New research published in PLOS One has found evidence that a person’s sensitivity to social rule-breaking is linked to their political orientation.
Social norms are underlying rules that guide our social behavior. These guidelines dictate what is and is not appropriate in a given situation, and people who breach them are met with negative evaluations. While social norms are widely enforced and followed, there are individual differences in sensitivity to these rules.
Study authors Élise Désilets and colleagues wanted to explore one particular factor that may be associated with a person’s response to social norms — political orientation. The authors point out that political ideology is a framework that guides social structure, dictating one’s stance on values like in-group loyalty and maintaining the status quo. This association with social structure suggests that political beliefs may be linked to beliefs about social norms.
In the first study of its kind, Désilets and her team recruited a sample of nearly 200 French-Canadian adults with an average age of 24. The participants completed something called a Social Norm Violation task, which presented them with 102 different scenarios involving behaviors that varied in appropriateness (e.g., a person dancing on a subway platform, a person dancing at an art museum). The participants were asked to rate the level of appropriateness of each scenario.
The subjects’ political opinions were also assessed, along two separate dimensions: socioeconomic issues and identity issues. The socioeconomic axis included economic issues like taxes and the role of business, and the identity axes included social issues such as poverty.
The researchers found that those with a right-wing political orientation rated more items as strongly inappropriate than those with left-wing beliefs, suggesting rightists were more sensitive to the breaching of social norms. This finding fell in line with the researchers’ expectations. As the authors say, conservatives tend to have a more “rigid cognitive style” and may feel a greater need for structure and order, causing them to lean toward more stringent codes of behavior.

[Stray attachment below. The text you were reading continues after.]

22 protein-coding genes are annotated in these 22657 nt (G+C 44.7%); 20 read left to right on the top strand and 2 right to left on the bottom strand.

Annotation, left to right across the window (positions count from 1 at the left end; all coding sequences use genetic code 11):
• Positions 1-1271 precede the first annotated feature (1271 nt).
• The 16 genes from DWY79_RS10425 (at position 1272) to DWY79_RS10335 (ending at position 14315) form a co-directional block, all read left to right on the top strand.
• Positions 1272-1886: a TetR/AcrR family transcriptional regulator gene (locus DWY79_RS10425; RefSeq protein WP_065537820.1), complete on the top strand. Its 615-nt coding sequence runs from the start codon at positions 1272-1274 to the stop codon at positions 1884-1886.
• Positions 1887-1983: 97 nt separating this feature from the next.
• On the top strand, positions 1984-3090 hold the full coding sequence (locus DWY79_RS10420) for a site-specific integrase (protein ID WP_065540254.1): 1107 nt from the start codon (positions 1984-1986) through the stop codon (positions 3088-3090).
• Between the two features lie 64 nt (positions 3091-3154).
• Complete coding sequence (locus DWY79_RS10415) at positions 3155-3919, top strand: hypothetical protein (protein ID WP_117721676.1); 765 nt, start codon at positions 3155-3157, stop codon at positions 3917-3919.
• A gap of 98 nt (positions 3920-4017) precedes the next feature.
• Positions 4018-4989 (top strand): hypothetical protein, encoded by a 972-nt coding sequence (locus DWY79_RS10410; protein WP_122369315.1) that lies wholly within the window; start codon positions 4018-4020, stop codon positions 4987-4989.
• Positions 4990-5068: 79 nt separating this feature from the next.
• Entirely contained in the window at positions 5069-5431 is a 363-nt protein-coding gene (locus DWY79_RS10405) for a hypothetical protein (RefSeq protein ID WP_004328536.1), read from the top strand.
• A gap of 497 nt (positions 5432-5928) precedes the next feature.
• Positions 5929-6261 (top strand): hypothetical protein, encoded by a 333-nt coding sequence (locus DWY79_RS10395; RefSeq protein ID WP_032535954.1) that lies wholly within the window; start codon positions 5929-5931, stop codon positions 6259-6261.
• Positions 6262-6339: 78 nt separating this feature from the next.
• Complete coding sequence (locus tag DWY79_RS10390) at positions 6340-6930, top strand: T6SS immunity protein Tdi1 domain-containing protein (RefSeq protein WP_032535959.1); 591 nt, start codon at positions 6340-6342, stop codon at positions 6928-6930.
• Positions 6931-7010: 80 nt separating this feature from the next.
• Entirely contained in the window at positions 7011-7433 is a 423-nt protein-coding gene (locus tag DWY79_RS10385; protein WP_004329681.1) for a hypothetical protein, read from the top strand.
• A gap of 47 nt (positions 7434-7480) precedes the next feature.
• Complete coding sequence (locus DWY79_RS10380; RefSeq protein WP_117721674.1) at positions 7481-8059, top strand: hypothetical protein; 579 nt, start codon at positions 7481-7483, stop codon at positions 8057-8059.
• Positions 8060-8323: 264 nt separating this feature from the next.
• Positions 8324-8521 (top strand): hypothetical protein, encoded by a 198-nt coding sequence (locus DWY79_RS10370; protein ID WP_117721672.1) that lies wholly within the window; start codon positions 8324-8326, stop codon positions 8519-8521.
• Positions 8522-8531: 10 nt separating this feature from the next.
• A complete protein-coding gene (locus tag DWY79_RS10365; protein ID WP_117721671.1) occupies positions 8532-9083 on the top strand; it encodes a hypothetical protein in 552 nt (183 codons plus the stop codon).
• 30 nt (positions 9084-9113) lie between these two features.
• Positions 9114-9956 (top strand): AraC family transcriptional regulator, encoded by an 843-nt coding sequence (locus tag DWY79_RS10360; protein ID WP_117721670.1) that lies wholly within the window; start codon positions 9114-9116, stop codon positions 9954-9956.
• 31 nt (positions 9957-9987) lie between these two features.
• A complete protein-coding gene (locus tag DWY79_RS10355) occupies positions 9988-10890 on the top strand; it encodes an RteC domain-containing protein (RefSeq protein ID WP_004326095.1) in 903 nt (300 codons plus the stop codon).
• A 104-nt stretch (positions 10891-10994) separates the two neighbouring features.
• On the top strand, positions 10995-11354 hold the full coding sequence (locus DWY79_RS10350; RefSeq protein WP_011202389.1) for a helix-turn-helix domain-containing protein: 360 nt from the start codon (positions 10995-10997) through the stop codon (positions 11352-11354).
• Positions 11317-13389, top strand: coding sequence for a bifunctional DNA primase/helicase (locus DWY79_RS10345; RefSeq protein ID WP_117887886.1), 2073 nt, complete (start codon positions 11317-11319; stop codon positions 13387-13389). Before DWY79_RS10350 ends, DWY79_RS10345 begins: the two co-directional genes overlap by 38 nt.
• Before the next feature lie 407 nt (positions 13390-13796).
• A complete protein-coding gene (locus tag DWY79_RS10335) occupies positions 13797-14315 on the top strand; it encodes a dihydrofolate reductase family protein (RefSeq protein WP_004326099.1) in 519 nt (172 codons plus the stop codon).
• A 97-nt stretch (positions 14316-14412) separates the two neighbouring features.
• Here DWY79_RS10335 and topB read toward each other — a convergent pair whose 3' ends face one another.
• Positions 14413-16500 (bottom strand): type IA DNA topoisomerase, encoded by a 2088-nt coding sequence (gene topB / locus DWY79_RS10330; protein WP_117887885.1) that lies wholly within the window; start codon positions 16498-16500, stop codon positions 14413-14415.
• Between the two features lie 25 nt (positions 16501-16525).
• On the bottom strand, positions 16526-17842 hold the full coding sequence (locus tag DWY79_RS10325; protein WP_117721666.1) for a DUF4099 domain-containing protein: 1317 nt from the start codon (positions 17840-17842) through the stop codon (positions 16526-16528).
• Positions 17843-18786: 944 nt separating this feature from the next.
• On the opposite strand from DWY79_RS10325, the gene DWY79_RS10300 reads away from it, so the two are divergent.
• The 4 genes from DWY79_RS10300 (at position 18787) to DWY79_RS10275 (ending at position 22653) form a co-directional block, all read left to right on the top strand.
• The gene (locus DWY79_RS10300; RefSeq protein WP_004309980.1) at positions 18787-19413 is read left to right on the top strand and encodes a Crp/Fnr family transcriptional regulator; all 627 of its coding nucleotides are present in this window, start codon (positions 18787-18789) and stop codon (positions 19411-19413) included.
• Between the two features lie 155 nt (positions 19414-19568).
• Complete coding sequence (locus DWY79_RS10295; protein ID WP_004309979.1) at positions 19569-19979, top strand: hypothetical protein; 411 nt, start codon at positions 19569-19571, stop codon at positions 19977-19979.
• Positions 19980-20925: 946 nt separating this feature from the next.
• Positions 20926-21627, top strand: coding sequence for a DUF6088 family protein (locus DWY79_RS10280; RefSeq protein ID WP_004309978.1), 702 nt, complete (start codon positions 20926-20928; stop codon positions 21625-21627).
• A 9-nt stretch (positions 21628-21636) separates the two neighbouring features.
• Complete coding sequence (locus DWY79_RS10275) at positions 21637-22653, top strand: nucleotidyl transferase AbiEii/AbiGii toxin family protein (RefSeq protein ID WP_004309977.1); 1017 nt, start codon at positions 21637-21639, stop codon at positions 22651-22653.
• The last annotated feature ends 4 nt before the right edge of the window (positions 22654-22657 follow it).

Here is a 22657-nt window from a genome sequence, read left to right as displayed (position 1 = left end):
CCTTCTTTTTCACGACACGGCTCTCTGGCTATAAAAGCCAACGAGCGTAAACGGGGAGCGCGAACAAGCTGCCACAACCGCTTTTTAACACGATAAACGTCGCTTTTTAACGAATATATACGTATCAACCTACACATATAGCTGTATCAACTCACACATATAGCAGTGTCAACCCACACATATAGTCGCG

Désilets and her team note that their findings also correspond with previous research linking right-wing beliefs to greater sensitivity to “negative stimuli, such as angry faces, negative words or images.” Their findings extend this research, suggesting that this sensitivity includes complex stimuli such as real-life scenarios involving social behaviors.
The findings also fall in line with Moral Foundations Theory, which posits that right-wing supporters place greater emphasis on the values of Ingroup/loyalty, Authority/respect, and Purity/sanctity than leftists do. It stands to reason that investing in these values should involve a more rigid following of social norms.
Of note, further analysis revealed that the identity dimension of political orientation was related to sensitivity to norm violation, while the socioeconomic dimension was not. The authors say this suggests that social rules are “more related to in-group identity and loyalty issues than socioeconomic issues.”
As the authors point out, the sample in the study was primarily French-Canadian and whether or not these findings would translate to other cultures is unclear. The authors suggest that a future area of interest would be to investigate whether the breaching of certain social norms is more strongly related to political orientation than the breaching of others.
The study, “Sensitivity to social norm violation is related to political orientation”, was authored by Élise Désilets, Benoit Brisson, and Sébastien Hétu.